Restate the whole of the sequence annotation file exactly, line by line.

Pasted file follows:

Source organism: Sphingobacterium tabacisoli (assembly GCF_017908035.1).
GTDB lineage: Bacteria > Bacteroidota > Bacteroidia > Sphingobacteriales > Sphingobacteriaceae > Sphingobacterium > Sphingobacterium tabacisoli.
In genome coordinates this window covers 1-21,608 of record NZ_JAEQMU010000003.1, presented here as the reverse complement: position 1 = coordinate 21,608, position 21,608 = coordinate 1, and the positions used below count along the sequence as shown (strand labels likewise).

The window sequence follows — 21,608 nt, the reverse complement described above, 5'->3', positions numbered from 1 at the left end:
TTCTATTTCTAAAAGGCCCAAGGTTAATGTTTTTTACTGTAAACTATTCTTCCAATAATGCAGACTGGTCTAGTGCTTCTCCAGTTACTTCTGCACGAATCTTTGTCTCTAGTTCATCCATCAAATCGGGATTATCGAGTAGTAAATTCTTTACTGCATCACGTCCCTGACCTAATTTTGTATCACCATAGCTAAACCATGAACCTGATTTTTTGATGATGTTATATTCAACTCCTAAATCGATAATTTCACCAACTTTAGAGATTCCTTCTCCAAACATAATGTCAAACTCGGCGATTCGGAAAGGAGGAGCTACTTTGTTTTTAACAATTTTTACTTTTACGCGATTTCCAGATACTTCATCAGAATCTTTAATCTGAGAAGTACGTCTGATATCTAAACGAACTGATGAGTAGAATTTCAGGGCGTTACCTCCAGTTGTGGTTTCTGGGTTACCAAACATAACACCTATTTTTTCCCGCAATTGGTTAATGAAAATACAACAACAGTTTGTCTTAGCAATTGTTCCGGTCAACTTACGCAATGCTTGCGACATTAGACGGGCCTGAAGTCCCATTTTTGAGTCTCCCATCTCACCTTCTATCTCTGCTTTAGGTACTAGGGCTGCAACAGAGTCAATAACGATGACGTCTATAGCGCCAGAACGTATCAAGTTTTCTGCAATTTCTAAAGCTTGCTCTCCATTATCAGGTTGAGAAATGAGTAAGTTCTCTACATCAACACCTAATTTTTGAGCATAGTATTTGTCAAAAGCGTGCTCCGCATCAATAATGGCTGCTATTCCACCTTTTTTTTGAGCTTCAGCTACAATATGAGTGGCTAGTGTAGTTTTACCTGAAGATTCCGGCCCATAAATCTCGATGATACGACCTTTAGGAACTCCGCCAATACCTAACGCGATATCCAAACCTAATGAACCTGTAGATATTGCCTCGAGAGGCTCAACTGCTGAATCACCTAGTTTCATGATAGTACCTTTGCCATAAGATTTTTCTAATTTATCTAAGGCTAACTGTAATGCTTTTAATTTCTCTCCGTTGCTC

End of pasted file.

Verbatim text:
Source organism: Sphingobacterium tabacisoli (assembly GCF_017908035.1).
GTDB lineage: Bacteria > Bacteroidota > Bacteroidia > Sphingobacteriales > Sphingobacteriaceae > Sphingobacterium > Sphingobacterium tabacisoli.
In genome coordinates this window covers 1-21,608 of record NZ_JAEQMU010000003.1, presented here as the reverse complement: position 1 = coordinate 21,608, position 21,608 = coordinate 1, and the positions used below count along the sequence as shown (strand labels likewise).

The window sequence follows — 21,608 nt, the reverse complement described above, 5'->3', positions numbered from 1 at the left end:
TTCTATTTCTAAAAGGCCCAAGGTTAATGTTTTTTACTGTAAACTATTCTTCCAATAATGCAGACTGGTCTAGTGCTTCTCCAGTTACTTCTGCACGAATCTTTGTCTCTAGTTCATCCATCAAATCGGGATTATCGAGTAGTAAATTCTTTACTGCATCACGTCCCTGACCTAATTTTGTATCACCATAGCTAAACCATGAACCTGATTTTTTGATGATGTTATATTCAACTCCTAAATCGATAATTTCACCAACTTTAGAGATTCCTTCTCCAAACATAATGTCAAACTCGGCGATTCGGAAAGGAGGAGCTACTTTGTTTTTAACAATTTTTACTTTTACGCGATTTCCAGATACTTCATCAGAATCTTTAATCTGAGAAGTACGTCTGATATCTAAACGAACTGATGAGTAGAATTTCAGGGCGTTACCTCCAGTTGTGGTTTCTGGGTTACCAAACATAACACCTATTTTTTCCCGCAATTGGTTAATGAAAATACAACAACAGTTTGTCTTAGCAATTGTTCCGGTCAACTTACGCAATGCTTGCGACATTAGACGGGCCTGAAGTCCCATTTTTGAGTCTCCCATCTCACCTTCTATCTCTGCTTTAGGTACTAGGGCTGCAACAGAGTCAATAACGATGACGTCTATAGCGCCAGAACGTATCAAGTTTTCTGCAATTTCTAAAGCTTGCTCTCCATTATCAGGTTGAGAAATGAGTAAGTTCTCTACATCAACACCTAATTTTTGAGCATAGTATTTGTCAAAAGCGTGCTCCGCATCAATAATGGCTGCTATTCCACCTTTTTTTTGAGCTTCAGCTACAATATGAGTGGCTAGTGTAGTTTTACCTGAAGATTCCGGCCCATAAATCTCGATGATACGACCTTTAGGAACTCCGCCAATACCTAACGCGATATCCAAACCTAATGAACCTGTAGATATTGCCTCGAGAGGCTCAACTGCTGAATCACCTAGTTTCATGATAGTACCTTTGCCATAAGATTTTTCTAATTTATCTAAGGCTAACTGTAATGCTTTTAATTTCTCTCCGTTGCTC